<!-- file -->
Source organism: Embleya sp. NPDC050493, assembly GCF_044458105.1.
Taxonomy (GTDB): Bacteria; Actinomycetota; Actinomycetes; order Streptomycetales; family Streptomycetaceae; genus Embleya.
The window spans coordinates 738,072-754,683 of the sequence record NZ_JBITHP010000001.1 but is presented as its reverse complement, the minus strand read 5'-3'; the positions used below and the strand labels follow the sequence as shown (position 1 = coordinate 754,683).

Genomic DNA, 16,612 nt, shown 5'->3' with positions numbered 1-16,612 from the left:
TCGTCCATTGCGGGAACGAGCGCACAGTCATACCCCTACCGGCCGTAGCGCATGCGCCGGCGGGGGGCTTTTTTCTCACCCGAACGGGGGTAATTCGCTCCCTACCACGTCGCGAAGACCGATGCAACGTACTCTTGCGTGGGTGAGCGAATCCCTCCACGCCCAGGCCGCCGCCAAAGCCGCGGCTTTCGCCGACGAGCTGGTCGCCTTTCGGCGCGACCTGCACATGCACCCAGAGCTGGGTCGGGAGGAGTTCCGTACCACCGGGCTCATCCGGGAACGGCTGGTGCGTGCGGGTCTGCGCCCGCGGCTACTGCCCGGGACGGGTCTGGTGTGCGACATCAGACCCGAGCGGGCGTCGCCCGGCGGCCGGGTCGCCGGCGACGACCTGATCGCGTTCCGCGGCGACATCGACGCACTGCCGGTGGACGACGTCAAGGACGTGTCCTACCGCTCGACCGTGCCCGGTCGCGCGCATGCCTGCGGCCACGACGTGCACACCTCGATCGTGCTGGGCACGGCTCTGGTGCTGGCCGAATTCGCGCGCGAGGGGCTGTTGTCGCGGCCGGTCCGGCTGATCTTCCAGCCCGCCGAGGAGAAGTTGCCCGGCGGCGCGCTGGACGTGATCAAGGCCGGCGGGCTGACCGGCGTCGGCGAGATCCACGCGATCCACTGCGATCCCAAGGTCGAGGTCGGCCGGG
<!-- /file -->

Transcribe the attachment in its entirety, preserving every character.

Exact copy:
Source organism: Embleya sp. NPDC050493, assembly GCF_044458105.1.
Taxonomy (GTDB): Bacteria; Actinomycetota; Actinomycetes; order Streptomycetales; family Streptomycetaceae; genus Embleya.
The window spans coordinates 738,072-754,683 of the sequence record NZ_JBITHP010000001.1 but is presented as its reverse complement, the minus strand read 5'-3'; the positions used below and the strand labels follow the sequence as shown (position 1 = coordinate 754,683).

Genomic DNA, 16,612 nt, shown 5'->3' with positions numbered 1-16,612 from the left:
TCGTCCATTGCGGGAACGAGCGCACAGTCATACCCCTACCGGCCGTAGCGCATGCGCCGGCGGGGGGCTTTTTTCTCACCCGAACGGGGGTAATTCGCTCCCTACCACGTCGCGAAGACCGATGCAACGTACTCTTGCGTGGGTGAGCGAATCCCTCCACGCCCAGGCCGCCGCCAAAGCCGCGGCTTTCGCCGACGAGCTGGTCGCCTTTCGGCGCGACCTGCACATGCACCCAGAGCTGGGTCGGGAGGAGTTCCGTACCACCGGGCTCATCCGGGAACGGCTGGTGCGTGCGGGTCTGCGCCCGCGGCTACTGCCCGGGACGGGTCTGGTGTGCGACATCAGACCCGAGCGGGCGTCGCCCGGCGGCCGGGTCGCCGGCGACGACCTGATCGCGTTCCGCGGCGACATCGACGCACTGCCGGTGGACGACGTCAAGGACGTGTCCTACCGCTCGACCGTGCCCGGTCGCGCGCATGCCTGCGGCCACGACGTGCACACCTCGATCGTGCTGGGCACGGCTCTGGTGCTGGCCGAATTCGCGCGCGAGGGGCTGTTGTCGCGGCCGGTCCGGCTGATCTTCCAGCCCGCCGAGGAGAAGTTGCCCGGCGGCGCGCTGGACGTGATCAAGGCCGGCGGGCTGACCGGCGTCGGCGAGATCCACGCGATCCACTGCGATCCCAAGGTCGAGGTCGGCCGGG